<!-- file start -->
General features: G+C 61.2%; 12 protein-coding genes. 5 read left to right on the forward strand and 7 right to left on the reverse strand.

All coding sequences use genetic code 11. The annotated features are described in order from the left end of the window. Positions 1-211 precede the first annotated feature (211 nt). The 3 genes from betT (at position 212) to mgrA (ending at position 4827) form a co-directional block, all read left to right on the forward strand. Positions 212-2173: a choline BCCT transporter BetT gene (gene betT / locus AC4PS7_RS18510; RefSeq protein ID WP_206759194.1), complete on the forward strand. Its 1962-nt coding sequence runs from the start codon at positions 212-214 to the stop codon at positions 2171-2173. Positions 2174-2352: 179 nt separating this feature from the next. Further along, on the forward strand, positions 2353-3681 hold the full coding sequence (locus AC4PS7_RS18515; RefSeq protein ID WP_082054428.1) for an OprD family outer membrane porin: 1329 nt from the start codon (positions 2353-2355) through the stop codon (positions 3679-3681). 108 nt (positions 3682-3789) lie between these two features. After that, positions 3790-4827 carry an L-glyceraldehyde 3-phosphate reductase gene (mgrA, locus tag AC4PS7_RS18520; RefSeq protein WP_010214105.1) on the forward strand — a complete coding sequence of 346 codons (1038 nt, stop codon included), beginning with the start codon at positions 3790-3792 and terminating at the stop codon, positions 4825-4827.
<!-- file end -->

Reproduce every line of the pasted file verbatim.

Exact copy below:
General features: G+C 61.2%; 12 protein-coding genes. 5 read left to right on the forward strand and 7 right to left on the reverse strand.

All coding sequences use genetic code 11. The annotated features are described in order from the left end of the window. Positions 1-211 precede the first annotated feature (211 nt). The 3 genes from betT (at position 212) to mgrA (ending at position 4827) form a co-directional block, all read left to right on the forward strand. Positions 212-2173: a choline BCCT transporter BetT gene (gene betT / locus AC4PS7_RS18510; RefSeq protein ID WP_206759194.1), complete on the forward strand. Its 1962-nt coding sequence runs from the start codon at positions 212-214 to the stop codon at positions 2171-2173. Positions 2174-2352: 179 nt separating this feature from the next. Further along, on the forward strand, positions 2353-3681 hold the full coding sequence (locus AC4PS7_RS18515; RefSeq protein ID WP_082054428.1) for an OprD family outer membrane porin: 1329 nt from the start codon (positions 2353-2355) through the stop codon (positions 3679-3681). 108 nt (positions 3682-3789) lie between these two features. After that, positions 3790-4827 carry an L-glyceraldehyde 3-phosphate reductase gene (mgrA, locus tag AC4PS7_RS18520; RefSeq protein WP_010214105.1) on the forward strand — a complete coding sequence of 346 codons (1038 nt, stop codon included), beginning with the start codon at positions 3790-3792 and terminating at the stop codon, positions 4825-4827.